Our New Normal


This past Friday I had breakfast with a complete stranger.  He was one of my 1,199 Facebook friends.  He had commented on a picture I had posted and said he was going to be in the neighborhood and asked if I would like to get together for breakfast.  Brenda and I wracked our brains trying to remember where we had met him and who he was.  As we stalked him online, we discovered that he is the father of a young boy with Batten Disease, the same disease David had.  While I am very selective as to who I accept as “friends” on Facebook, I accept anyone who is a part of the Batten family.  One minute into our deluxe wrap of spuds, eggs, cheese, veggies, and bacon at the GoodEggs Restaurant in Ephraim, Wisconsin we were no longer strangers but brothers and friends.

As I listened to him share his story of diagnosis, grief, desire to rise up and discover a cure, and the daily battle as a caregiver, husband, and daddy, I was transported back to the early days of our journey with Batten Disease and our care of David.  It was all I could do at times to hold back my tears.  He was a good daddy, a good husband, trying his best to live in their “new normal.”  Their lives are now filled with IEP meetings, feeding tubes, medical equipment, the need for a bigger house, loving and caring for their son’s twin sister, and the management of a new experimental medication.  There is little doubt that their new normal with change many times before their journey with Batten Disease is over.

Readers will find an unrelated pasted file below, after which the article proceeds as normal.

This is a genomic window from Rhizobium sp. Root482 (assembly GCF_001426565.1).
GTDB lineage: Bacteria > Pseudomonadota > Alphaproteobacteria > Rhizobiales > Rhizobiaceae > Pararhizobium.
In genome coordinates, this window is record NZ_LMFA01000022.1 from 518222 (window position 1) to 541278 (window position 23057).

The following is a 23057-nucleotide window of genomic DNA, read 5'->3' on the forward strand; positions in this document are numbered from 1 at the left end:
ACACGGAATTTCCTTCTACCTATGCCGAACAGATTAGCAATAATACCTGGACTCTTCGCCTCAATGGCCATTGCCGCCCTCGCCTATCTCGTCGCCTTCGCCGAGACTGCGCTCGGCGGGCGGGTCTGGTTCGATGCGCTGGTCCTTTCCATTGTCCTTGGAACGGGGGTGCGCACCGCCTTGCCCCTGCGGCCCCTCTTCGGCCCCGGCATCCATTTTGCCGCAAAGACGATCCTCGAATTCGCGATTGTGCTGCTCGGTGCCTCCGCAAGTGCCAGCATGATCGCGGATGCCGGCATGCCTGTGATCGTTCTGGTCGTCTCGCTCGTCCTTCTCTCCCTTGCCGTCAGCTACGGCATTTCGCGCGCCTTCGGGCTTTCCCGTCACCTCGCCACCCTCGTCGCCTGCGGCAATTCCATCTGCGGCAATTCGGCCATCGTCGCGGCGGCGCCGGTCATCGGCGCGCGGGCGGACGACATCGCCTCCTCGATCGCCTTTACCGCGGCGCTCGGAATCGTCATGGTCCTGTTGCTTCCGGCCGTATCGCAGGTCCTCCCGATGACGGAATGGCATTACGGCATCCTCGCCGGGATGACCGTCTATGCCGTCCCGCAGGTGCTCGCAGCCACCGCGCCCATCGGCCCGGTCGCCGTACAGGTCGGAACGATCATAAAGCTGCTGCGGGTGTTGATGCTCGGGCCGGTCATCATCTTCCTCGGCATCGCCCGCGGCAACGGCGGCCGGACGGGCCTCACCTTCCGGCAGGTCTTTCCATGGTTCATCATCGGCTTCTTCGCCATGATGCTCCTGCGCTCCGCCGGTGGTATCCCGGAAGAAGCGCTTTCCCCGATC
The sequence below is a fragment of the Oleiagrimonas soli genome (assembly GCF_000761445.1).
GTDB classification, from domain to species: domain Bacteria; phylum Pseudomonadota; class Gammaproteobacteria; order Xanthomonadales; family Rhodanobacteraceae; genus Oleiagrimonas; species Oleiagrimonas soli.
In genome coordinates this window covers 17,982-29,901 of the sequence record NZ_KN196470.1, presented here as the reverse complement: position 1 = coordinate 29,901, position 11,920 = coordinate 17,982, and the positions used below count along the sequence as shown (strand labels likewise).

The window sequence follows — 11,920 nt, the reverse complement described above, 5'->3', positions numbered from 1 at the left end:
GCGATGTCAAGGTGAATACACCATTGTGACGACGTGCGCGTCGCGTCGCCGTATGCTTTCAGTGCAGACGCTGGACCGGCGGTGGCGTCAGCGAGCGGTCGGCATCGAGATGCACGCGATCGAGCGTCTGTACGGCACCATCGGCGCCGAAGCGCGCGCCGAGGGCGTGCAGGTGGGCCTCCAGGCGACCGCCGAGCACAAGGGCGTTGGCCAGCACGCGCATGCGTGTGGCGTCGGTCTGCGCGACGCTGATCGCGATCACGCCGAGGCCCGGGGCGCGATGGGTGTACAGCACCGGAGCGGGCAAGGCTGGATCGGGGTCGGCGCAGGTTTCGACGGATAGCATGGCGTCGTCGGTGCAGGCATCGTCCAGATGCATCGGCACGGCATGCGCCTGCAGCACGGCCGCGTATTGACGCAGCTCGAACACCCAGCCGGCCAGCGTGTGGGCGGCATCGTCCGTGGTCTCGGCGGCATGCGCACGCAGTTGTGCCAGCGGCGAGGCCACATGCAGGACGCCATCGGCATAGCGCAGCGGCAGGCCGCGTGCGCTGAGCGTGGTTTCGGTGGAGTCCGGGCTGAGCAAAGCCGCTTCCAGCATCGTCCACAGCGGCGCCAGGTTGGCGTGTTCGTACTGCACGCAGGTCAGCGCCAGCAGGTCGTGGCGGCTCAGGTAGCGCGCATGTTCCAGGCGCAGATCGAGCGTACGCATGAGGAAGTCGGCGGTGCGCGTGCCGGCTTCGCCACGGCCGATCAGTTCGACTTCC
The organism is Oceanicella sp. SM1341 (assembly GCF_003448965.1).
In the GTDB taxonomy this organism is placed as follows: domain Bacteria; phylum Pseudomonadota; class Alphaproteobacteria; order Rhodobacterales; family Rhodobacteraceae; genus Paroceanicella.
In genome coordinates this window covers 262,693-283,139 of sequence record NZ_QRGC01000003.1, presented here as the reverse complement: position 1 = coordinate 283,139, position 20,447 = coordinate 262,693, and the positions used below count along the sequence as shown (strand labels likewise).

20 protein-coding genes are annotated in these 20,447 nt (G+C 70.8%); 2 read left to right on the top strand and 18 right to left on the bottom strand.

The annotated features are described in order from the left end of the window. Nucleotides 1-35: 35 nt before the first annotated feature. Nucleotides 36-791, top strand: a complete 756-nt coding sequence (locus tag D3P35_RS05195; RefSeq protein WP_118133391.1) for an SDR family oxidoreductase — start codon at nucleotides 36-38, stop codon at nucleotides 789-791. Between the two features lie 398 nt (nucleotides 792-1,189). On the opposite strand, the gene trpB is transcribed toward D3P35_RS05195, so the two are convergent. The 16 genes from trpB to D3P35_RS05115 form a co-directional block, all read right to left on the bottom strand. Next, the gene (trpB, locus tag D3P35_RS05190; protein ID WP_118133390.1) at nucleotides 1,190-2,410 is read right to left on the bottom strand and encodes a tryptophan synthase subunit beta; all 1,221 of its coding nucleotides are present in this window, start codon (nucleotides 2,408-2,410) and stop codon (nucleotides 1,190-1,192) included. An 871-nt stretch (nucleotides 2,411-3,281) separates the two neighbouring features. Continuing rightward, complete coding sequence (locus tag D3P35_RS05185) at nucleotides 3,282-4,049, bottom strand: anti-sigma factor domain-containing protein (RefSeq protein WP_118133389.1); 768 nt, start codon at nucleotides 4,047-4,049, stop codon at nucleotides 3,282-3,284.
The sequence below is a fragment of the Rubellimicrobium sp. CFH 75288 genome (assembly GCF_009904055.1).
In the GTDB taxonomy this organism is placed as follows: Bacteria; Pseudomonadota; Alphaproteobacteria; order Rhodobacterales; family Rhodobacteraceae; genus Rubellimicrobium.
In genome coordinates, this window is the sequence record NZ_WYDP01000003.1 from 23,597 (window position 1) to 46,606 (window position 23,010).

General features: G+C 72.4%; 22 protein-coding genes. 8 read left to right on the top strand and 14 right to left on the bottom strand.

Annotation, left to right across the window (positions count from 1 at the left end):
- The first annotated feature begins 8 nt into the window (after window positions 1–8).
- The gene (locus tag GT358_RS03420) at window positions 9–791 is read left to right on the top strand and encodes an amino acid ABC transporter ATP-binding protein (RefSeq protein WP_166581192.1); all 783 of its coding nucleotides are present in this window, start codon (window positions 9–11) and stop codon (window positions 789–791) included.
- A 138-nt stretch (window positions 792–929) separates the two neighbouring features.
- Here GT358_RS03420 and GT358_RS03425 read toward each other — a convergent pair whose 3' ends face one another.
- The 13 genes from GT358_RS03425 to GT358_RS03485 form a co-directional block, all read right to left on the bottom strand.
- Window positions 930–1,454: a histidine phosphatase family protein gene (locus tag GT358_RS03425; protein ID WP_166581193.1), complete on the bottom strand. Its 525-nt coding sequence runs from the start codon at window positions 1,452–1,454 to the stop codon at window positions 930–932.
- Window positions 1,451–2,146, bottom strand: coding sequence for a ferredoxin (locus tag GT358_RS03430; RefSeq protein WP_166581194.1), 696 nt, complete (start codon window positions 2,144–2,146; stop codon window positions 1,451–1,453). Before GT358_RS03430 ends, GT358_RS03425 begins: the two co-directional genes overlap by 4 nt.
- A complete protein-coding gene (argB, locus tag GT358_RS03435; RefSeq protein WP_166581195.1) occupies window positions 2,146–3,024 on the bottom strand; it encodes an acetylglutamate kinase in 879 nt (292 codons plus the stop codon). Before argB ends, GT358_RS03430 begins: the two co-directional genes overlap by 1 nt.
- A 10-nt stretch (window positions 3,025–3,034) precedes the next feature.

It’s been almost ten years since David passed away.  For the most part, I thought I had grieved, healed, and “moved beyond” the pain of losing my son.  Oh how silly I can be.  Once again I was reminded that “our new normal” is still changing.  The one thing that remains consistent is the truth that David is no longer here with us.  His contagious laugh has been silenced.  His compassion for others is no longer experienced.  The tapping of his white cane no longer heard.  This is a part of our new normal.  My breakfast with my new friend challenged me to do two things:

  1. Don’t fear, but embrace your “new normal.”  The sooner we do this the sooner we find acceptance and joy in the journey.
  2. Don’t forget those who are still on the journey as they struggle to embrace the “new and changing normal” being forced upon them.

I am so thankful for my new breakfast friend.  Our conversation has made me think about the joy it was to be David’s dad.  It reminded me that I need to be more proactive in reaching out to friends I know who are struggling with their “new normal.”  It has motivated me to be more intentional in praying for the amazing moms and dads who love and care for their children touched by disability or special need.  So new dear friend, the next time you are in Sister Bay let’s meet at Al Johnson’s.  The Swedish pancakes and eggs and Swedish meatballs are to die for.  See you then!


PS: If you are interested in hearing my friend’s story and learn more about their family click this link: https://www.youtube.com/watch?v=-2IQ2F52-O8&feature=youtu.be&fbclid=IwAR2nKwSPnIV0klByuJ8nPpXoLKIPzFFPFH35knhbDmiXNLtyNKLmCMkymJ4